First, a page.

Standards and Open Source for Cloud Computing
Three recent announcements highlight the evolving cloud ecosystem in favor of openness and standards.
- Red Hat has moved its Deltacloud effort to the Apache Incubator. According to David Lutterkort:
The main reason for this move is that we’ve heard from several people that they really liked the idea of Deltacloud, and the concept of a true open source cloud API, but didn’t like it as a Red Hat project. Apache Incubator is a well-established place for parties with different interests to collaborate on a specific code base, so it seemed the logical place to address these concerns.
- Rackspace announced its OpenStack project"
On July 19, 2010, we announced that we are opening the code on our cloud infrastructure. ... The initial components being offered through this project include the code that powers our Cloud Files (available today) and Cloud Servers (expected available late 2010).
- The Distributed Management Task Force (DMTF) has released two documents - "Architecture for Managing Clouds" and "Use Cases and Interactions for Managing Clouds that are intended to lay the groundwork for DMTF's next step; naming an API working group to draft APIS for "infrastructure as a service."
OpenStack and Apache Deltacloud have similar goals - building lightweight REST APIs that allow cloud provider access via an HTTP network. OpenStack is more focused on public cloud service providers and Deltacloud is more focused on private clouds.
The DMTF work is more basic. First, they are trying to establish a common vocabulary of cloud computing terms. Then it hpes to write a set of public APIs that cloud vendors can use to supply standard cloud services. Ultimately the DMTF would name a working group that would draft APIs for infrastructure as a service - specifically an interface for each stage of cloud operations; e.g. submitting an external workload, loading the virtual machine, starting the VM, storing results, and termination.
One possible snag in the DMTF effort is the lack of participation by Amazon and its EC2. Winston Bumpus, president of the DMTF and VMwares standards director believes that the DMTF effort should move forward regardless. "If the APIs are wll drafted and widely followed, the pressure will build on Amazon to support it."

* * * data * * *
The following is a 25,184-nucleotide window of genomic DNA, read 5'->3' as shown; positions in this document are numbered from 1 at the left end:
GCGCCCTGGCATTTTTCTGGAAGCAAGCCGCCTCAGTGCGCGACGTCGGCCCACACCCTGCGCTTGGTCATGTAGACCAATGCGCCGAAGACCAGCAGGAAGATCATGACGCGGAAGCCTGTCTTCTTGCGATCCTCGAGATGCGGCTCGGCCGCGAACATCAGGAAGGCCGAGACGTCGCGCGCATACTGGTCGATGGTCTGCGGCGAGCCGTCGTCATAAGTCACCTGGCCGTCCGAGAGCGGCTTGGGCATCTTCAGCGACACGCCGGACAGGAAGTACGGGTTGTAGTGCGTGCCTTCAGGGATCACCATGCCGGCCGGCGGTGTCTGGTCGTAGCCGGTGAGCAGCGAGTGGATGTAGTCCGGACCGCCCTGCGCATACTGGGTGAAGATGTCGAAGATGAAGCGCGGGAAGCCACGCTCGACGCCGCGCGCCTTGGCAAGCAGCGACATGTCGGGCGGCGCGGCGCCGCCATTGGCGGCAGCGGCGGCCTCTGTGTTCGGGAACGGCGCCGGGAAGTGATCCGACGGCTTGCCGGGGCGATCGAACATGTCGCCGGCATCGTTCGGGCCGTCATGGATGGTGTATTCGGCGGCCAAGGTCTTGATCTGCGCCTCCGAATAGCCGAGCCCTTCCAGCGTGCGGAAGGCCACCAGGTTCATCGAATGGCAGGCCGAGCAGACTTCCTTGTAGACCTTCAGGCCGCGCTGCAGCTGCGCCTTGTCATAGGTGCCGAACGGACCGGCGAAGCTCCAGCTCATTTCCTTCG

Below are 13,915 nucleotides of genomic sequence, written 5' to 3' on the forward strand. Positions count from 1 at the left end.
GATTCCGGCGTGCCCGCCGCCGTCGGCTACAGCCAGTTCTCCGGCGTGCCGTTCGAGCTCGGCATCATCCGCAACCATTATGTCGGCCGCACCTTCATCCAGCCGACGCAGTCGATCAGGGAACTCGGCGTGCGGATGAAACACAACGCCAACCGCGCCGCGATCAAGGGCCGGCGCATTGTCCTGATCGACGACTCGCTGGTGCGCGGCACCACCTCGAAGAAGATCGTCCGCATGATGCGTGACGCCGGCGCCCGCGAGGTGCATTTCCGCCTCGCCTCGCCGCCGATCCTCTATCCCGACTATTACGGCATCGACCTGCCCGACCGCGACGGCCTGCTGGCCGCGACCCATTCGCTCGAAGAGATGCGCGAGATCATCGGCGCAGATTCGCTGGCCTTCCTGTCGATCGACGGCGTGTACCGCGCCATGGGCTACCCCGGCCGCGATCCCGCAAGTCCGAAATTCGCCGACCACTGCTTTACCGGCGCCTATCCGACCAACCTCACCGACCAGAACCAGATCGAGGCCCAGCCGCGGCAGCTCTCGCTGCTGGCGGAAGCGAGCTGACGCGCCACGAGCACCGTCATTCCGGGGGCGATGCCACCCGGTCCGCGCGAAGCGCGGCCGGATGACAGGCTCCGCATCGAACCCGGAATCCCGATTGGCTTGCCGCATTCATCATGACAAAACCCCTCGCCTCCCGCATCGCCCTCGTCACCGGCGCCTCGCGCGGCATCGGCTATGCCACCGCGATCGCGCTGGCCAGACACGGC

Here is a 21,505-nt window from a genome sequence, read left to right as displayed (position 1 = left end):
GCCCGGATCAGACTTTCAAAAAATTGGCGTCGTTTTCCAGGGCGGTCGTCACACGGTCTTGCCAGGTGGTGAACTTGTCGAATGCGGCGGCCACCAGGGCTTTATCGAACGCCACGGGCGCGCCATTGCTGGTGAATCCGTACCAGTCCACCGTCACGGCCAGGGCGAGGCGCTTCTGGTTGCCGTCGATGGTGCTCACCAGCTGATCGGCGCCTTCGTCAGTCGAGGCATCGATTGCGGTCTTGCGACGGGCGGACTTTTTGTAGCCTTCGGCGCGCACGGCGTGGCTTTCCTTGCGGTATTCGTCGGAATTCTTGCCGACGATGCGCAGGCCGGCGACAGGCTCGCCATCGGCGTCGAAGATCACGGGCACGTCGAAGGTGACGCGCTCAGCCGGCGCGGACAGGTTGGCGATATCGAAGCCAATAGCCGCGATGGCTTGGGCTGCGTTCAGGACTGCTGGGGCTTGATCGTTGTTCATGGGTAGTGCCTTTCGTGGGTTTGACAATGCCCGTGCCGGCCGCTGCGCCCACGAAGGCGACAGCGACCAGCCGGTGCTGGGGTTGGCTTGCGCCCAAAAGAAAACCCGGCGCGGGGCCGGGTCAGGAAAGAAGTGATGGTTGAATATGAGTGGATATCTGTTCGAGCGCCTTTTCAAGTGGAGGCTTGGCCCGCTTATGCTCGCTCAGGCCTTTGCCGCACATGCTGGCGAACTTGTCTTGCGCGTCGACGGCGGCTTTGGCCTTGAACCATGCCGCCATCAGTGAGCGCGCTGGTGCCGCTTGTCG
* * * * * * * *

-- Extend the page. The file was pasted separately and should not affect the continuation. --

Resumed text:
The need for standards and the desirability of open source projects for cloud computing infrastructure and management seems to be needed, and needed quickly. A June 2010 survey by Information Week Analytics shows that 40% of surveyed companies are already using cloud services and another 20% plan to use them within the next 24 months. Charles Babcock, at techweb.com suggests:
We need all these efforts to evolve the cloud, so it connects to many different customers and implements varied styles of computing.
Will your company find value in standards or be able to take advantage of the open source projects focused on cloud computing as an infrastructure service?
Machine image portability is not the problem
Developers expect the cloud applications to be portable. This needs standardization of middleware (eg: stateless architecture) and datastore (eg: NoSQL - BigTable, Azure storage, Force.com DB) at the PaaS layer.
Re: Machine image portability is not the problem
One project that seems to try to address this issue is Apache Nuvem, which recently joined Apache and is currently undergoing the Incubation process at the ASF and it has the main goal to : Define an open API that abstracts common cloud platform services to help decouple the application logic from the particulars of a specific proprietary cloud AND Implement the Nuvem API for popular clouds such as Google AppEngine, Amazon EC2 and Microsoft Azure. If people are interested in this area, feel free to join us at Apache Nuvem mailing lists.
Re: Machine image portability is not the problem
GridGain is a distributed cloud computing middleware that combines that combines compute and data grid technology with unique auto-scaling capabilities on any managed infrastructure - from a single laptop to a large hybrid cloud consisting of thousands of nodes.
Using GridGain you can quickly build distributed applications that work natively in the cloud environment: scale up or down based on the demand, cache distributed data for high availability, and speed up long running tasks using MapReduce.
GridGain = Compute + Data + Cloud
I like vmforce, especially from the point of view that it enables java developers to leverage force.com marketplace. But this "portability" pitch of vmforce without substantiation is simply overrated.
vmforce is based on spring and runs on force.com DB. This is a proprietary database of salesforce.com. Once your application is written using persistence and query language specific to force.com DB, is difficult to port it, even though it is written in java!
Thats why i was talking about standardization of datastore (eg: NoSQL - BigTable, Azure storage, Force.com DB) access, earlier.
But the JPA was spec-ed for relational databases (unlike JDO). Trying to retrofit these NoSQL databases into the same standards, is not a good idea, IMO. Apart from the join & query limitations, in ACID properties:
- Atomicity is not guaranteed across partitions for these databases (both BigTable & Force.com DB that DataNucleus supports). It has to be built around idempotency, instead of 2-phase commits.
- Transaction isolation. JPA assumes pessimistic concurrency control, instead of optimistic. The workaround that we do around session.flush() either screws up read consistency or atomicity. It is also not clear how columns that are stored as rows in Force.com DB, work for row locks in READ_COMMITTED transaction isolation.
So i re-iterate: standardization of datastore access, please!
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